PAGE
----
A typical 100-ton transformer will contain about 50 tons of steel (40 tons in the core, 10 in the tank), 20 tons of copper and thousands of gallons of oil. All of HPT’s transformers are oil-immersed and are considered by many to be safer than those cooled by air.
In hindsight, the success of Hyundai Power Transformers seems to be a stereotypical case study in planning and executing. At a time when the company had no work force and no production facility, HPT drew up a five-year plan that began with construction of the plant in Montgomery County a few miles from the Hyundai Motor Manufacturing Alabama facility.
Building the plant was one thing, but finding a work force on a veritable drop of the dime was another. At the time of startup, there were no power transformer laborers in Alabama. For managers, the company recruited some professionals from competitors elsewhere in the U.S. But it relied heavily on AIDT, the state’s industrial training unit, to develop its floor production workforce.
“AIDT was very instrumental in helping us develop the work force from a pre-employment standpoint and even from a post-employment standpoint, ” says Wojciechowski. “We had people go through four weeks of pre-employment training prior to becoming team members. They studied the transformer manufacturing process, math, blueprint reading, precision measurement and problem solving. There was a curriculum that everybody went through for almost the first two years when we were building this team.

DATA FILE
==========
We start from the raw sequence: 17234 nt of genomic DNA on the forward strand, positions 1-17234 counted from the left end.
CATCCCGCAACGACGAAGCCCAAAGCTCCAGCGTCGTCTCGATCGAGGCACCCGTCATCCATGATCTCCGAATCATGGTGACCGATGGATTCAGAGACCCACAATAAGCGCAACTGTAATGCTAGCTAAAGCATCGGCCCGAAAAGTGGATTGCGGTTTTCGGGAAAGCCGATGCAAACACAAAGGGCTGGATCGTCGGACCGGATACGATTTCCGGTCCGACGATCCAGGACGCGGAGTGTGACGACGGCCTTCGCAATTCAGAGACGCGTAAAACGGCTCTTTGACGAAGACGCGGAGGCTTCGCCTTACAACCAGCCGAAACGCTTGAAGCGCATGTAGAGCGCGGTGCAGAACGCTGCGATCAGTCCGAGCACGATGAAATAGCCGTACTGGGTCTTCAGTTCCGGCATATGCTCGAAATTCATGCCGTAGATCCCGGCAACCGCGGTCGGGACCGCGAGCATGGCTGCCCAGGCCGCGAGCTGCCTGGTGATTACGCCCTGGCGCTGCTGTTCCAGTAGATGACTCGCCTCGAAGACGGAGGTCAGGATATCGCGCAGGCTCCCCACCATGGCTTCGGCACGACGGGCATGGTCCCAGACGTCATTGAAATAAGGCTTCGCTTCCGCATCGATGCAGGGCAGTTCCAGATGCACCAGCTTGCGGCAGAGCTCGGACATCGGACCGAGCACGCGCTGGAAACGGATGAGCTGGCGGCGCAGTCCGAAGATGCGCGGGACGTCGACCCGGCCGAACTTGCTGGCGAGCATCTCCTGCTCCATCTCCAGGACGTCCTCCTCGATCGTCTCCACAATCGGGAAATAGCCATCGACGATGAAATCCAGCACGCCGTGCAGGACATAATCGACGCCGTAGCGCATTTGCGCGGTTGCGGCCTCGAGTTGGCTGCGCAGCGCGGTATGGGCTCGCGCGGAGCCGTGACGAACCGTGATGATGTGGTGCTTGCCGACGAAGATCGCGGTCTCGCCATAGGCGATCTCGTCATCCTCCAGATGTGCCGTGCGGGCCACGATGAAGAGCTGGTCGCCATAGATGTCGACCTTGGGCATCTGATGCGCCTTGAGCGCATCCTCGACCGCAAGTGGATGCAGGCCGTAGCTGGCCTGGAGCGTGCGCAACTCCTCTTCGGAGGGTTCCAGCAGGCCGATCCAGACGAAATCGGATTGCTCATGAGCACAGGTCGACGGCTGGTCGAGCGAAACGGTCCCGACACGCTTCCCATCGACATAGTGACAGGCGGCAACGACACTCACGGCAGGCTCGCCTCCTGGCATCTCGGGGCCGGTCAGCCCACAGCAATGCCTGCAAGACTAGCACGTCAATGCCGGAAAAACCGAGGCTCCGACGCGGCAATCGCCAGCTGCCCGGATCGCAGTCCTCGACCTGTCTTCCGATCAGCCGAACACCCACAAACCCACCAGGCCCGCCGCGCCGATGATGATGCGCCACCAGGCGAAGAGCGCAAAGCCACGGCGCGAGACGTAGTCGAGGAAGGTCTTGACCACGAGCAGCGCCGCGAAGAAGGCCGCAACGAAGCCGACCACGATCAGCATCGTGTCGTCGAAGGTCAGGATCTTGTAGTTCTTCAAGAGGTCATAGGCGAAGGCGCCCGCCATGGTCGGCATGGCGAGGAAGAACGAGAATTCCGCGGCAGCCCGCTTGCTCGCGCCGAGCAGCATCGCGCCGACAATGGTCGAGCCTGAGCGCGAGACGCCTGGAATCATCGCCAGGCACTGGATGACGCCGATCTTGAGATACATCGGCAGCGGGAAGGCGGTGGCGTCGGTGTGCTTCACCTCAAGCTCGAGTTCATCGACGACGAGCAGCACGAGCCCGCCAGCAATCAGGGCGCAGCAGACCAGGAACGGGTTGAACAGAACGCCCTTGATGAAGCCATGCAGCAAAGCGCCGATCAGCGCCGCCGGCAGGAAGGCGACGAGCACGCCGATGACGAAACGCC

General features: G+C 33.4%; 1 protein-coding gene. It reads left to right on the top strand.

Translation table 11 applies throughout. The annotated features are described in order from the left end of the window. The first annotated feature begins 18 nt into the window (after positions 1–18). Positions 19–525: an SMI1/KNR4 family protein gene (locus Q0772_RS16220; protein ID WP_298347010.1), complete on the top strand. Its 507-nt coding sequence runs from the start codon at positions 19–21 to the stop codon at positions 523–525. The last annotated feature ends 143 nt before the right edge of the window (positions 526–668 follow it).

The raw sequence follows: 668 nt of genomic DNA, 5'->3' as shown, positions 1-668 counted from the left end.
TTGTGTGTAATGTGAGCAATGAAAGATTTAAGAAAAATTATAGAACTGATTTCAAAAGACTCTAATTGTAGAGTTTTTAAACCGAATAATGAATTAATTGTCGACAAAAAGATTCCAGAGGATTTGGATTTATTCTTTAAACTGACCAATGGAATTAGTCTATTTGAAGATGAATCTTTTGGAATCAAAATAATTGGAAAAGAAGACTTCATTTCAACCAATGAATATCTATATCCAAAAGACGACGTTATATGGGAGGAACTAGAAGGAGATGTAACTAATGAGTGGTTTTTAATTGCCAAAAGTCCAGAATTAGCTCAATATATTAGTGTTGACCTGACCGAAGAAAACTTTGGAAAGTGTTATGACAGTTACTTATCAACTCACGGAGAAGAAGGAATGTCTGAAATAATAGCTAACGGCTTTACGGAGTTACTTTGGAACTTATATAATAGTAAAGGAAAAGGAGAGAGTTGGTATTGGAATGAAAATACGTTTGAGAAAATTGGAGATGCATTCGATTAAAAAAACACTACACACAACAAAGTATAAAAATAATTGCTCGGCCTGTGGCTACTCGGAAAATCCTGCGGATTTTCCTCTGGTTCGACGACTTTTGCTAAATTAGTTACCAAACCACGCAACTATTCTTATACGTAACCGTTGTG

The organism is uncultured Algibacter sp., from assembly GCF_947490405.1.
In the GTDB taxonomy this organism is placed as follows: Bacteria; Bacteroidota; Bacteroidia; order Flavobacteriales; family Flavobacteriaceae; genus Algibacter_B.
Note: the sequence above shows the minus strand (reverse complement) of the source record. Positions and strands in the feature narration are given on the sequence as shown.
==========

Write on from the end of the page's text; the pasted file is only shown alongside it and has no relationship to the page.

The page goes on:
“Several in the first group went to Korea and trained 9 to 10 months, and as they returned and we started the plant, AIDT continued to support us for the next year. That was about 90 people and we’ve got 330 now. So we still had a lot of people to employ, but the training became on-the-job. But AIDT helped us develop those essential skills.”
HPT also has worked with the Alabama Technology Network, the Montgomery Chamber of Commerce and others in continuous improvement programs, which has included a near-perfect safety record for lost-time injuries, according to Wojciechowski.
Jung Sung Lee, president and CEO of Hyundai Power Transformers, says the complexity of transformer manufacturing is a constant challenge. “Our company’s transformers are very much in demand in North America, but they are very technical to produce, ” Lee says. “We spend more than $1 million annually in technical training for our team members, and some areas of production require up to five years of on-the-job training. We provide this training continuously, but it is very costly in our process.”
The current plant cost $135 million and consists of 282, 000 square feet on 36 acres. The company has an additional 64 acres to develop for an expansion that is now in the planning stages. That expansion will make the company’s manufacturing capacity 60 percent larger, according to Lee.
The future does indeed look strong for the company, which lost more than $98 million before reaching its breakeven point in 2016. But the company knew it would lose money its first few years, and it started making money according to its five-year plan’s timetable.
“December 22, 2016 was the date of our breakeven award banquet, ” according to Tae Soo Kwon, chief financial officer for Hyundai Power Transformers. “That was a momentous occasion for us. That was our coup de grace to the days of losing money. That’s when we basically said ‘Thank You’ to everyone for achieving our breakeven point.”
Charlie Ingram and Cary Norton are freelance contributors to Business Alabama. Both are based in Birmingham.
Text By CHARLIE INGRAM // Photos by CARY NORTON